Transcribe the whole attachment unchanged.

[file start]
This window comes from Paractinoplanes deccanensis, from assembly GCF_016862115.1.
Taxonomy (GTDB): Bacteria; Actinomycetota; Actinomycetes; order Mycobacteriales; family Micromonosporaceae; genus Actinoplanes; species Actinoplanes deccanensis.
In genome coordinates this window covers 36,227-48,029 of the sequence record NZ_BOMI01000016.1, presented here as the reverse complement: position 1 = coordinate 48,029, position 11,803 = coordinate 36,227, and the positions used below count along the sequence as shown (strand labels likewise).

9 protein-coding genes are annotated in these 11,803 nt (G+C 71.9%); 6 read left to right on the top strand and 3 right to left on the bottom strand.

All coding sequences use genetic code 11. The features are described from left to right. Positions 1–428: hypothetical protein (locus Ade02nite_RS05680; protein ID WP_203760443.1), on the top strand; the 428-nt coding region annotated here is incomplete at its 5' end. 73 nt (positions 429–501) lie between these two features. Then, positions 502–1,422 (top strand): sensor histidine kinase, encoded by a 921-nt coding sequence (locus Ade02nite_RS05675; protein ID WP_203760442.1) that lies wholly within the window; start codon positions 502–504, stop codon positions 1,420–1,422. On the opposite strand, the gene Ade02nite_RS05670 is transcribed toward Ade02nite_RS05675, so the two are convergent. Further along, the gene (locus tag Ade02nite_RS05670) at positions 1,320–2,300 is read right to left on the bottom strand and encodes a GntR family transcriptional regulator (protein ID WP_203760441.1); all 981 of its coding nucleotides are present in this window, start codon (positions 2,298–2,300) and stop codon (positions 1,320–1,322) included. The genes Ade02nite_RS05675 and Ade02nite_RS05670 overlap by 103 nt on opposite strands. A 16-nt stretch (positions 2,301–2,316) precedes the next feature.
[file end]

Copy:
This window comes from Paractinoplanes deccanensis, from assembly GCF_016862115.1.
Taxonomy (GTDB): Bacteria; Actinomycetota; Actinomycetes; order Mycobacteriales; family Micromonosporaceae; genus Actinoplanes; species Actinoplanes deccanensis.
In genome coordinates this window covers 36,227-48,029 of the sequence record NZ_BOMI01000016.1, presented here as the reverse complement: position 1 = coordinate 48,029, position 11,803 = coordinate 36,227, and the positions used below count along the sequence as shown (strand labels likewise).

9 protein-coding genes are annotated in these 11,803 nt (G+C 71.9%); 6 read left to right on the top strand and 3 right to left on the bottom strand.

All coding sequences use genetic code 11. The features are described from left to right. Positions 1–428: hypothetical protein (locus Ade02nite_RS05680; protein ID WP_203760443.1), on the top strand; the 428-nt coding region annotated here is incomplete at its 5' end. 73 nt (positions 429–501) lie between these two features. Then, positions 502–1,422 (top strand): sensor histidine kinase, encoded by a 921-nt coding sequence (locus Ade02nite_RS05675; protein ID WP_203760442.1) that lies wholly within the window; start codon positions 502–504, stop codon positions 1,420–1,422. On the opposite strand, the gene Ade02nite_RS05670 is transcribed toward Ade02nite_RS05675, so the two are convergent. Further along, the gene (locus tag Ade02nite_RS05670) at positions 1,320–2,300 is read right to left on the bottom strand and encodes a GntR family transcriptional regulator (protein ID WP_203760441.1); all 981 of its coding nucleotides are present in this window, start codon (positions 2,298–2,300) and stop codon (positions 1,320–1,322) included. The genes Ade02nite_RS05675 and Ade02nite_RS05670 overlap by 103 nt on opposite strands. A 16-nt stretch (positions 2,301–2,316) precedes the next feature.